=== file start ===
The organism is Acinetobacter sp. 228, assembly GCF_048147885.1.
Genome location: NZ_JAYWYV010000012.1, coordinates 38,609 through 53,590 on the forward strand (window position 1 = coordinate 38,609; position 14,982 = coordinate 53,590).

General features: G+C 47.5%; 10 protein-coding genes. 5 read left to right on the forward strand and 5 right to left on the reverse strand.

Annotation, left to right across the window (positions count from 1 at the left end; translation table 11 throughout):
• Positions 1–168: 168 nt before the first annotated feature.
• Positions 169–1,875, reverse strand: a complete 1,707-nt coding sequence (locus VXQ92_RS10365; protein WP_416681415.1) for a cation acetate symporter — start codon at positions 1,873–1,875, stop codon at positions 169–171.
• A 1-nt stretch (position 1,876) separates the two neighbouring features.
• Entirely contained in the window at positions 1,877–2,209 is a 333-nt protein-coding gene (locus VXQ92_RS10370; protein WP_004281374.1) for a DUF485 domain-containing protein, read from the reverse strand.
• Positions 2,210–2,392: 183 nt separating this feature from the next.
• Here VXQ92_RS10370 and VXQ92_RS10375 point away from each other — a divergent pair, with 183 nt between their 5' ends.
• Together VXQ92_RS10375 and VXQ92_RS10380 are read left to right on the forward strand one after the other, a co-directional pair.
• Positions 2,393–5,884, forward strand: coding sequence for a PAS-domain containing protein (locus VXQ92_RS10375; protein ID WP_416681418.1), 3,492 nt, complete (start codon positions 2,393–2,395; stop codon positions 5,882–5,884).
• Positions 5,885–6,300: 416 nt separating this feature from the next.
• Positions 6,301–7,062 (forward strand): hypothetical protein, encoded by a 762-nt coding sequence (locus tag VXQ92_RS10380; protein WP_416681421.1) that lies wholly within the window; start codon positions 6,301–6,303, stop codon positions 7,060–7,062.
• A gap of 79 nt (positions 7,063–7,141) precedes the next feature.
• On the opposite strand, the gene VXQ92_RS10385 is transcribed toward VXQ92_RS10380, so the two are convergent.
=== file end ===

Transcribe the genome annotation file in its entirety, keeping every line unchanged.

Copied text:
The organism is Acinetobacter sp. 228, assembly GCF_048147885.1.
Genome location: NZ_JAYWYV010000012.1, coordinates 38,609 through 53,590 on the forward strand (window position 1 = coordinate 38,609; position 14,982 = coordinate 53,590).

General features: G+C 47.5%; 10 protein-coding genes. 5 read left to right on the forward strand and 5 right to left on the reverse strand.

Annotation, left to right across the window (positions count from 1 at the left end; translation table 11 throughout):
• Positions 1–168: 168 nt before the first annotated feature.
• Positions 169–1,875, reverse strand: a complete 1,707-nt coding sequence (locus VXQ92_RS10365; protein WP_416681415.1) for a cation acetate symporter — start codon at positions 1,873–1,875, stop codon at positions 169–171.
• A 1-nt stretch (position 1,876) separates the two neighbouring features.
• Entirely contained in the window at positions 1,877–2,209 is a 333-nt protein-coding gene (locus VXQ92_RS10370; protein WP_004281374.1) for a DUF485 domain-containing protein, read from the reverse strand.
• Positions 2,210–2,392: 183 nt separating this feature from the next.
• Here VXQ92_RS10370 and VXQ92_RS10375 point away from each other — a divergent pair, with 183 nt between their 5' ends.
• Together VXQ92_RS10375 and VXQ92_RS10380 are read left to right on the forward strand one after the other, a co-directional pair.
• Positions 2,393–5,884, forward strand: coding sequence for a PAS-domain containing protein (locus VXQ92_RS10375; protein ID WP_416681418.1), 3,492 nt, complete (start codon positions 2,393–2,395; stop codon positions 5,882–5,884).
• Positions 5,885–6,300: 416 nt separating this feature from the next.
• Positions 6,301–7,062 (forward strand): hypothetical protein, encoded by a 762-nt coding sequence (locus tag VXQ92_RS10380; protein WP_416681421.1) that lies wholly within the window; start codon positions 6,301–6,303, stop codon positions 7,060–7,062.
• A gap of 79 nt (positions 7,063–7,141) precedes the next feature.
• On the opposite strand, the gene VXQ92_RS10385 is transcribed toward VXQ92_RS10380, so the two are convergent.